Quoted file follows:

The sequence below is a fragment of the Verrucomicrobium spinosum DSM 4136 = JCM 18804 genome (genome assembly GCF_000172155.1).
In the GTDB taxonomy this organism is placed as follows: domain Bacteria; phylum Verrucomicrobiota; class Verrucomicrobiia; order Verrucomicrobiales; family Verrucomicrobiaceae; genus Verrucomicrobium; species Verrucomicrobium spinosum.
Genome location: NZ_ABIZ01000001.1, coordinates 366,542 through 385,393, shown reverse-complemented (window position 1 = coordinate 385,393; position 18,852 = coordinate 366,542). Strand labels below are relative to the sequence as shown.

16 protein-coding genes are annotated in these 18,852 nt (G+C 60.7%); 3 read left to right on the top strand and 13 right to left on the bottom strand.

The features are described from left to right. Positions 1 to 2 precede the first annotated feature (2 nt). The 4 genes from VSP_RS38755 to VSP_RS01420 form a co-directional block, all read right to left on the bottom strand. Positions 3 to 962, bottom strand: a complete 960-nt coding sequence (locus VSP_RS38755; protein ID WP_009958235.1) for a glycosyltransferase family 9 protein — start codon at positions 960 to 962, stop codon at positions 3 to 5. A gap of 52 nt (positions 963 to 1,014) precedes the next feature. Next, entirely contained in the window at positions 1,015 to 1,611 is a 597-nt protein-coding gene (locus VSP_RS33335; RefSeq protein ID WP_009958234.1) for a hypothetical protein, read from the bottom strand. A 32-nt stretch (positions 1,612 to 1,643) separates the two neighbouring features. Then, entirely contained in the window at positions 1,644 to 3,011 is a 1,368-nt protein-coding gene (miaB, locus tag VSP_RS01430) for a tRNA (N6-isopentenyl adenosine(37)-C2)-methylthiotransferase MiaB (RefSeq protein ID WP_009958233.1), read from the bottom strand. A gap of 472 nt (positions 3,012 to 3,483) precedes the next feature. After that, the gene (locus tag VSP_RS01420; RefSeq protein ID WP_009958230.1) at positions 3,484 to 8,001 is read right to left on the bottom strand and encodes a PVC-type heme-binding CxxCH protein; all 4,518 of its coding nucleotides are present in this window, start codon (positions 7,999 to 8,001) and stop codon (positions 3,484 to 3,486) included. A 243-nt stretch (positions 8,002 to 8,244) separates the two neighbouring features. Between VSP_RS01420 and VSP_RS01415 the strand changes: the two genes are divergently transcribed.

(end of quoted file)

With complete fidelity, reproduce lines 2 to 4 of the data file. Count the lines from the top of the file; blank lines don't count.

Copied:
In the GTDB taxonomy this organism is placed as follows: domain Bacteria; phylum Verrucomicrobiota; class Verrucomicrobiia; order Verrucomicrobiales; family Verrucomicrobiaceae; genus Verrucomicrobium; species Verrucomicrobium spinosum.
Genome location: NZ_ABIZ01000001.1, coordinates 366,542 through 385,393, shown reverse-complemented (window position 1 = coordinate 385,393; position 18,852 = coordinate 366,542). Strand labels below are relative to the sequence as shown.

16 protein-coding genes are annotated in these 18,852 nt (G+C 60.7%); 3 read left to right on the top strand and 13 right to left on the bottom strand.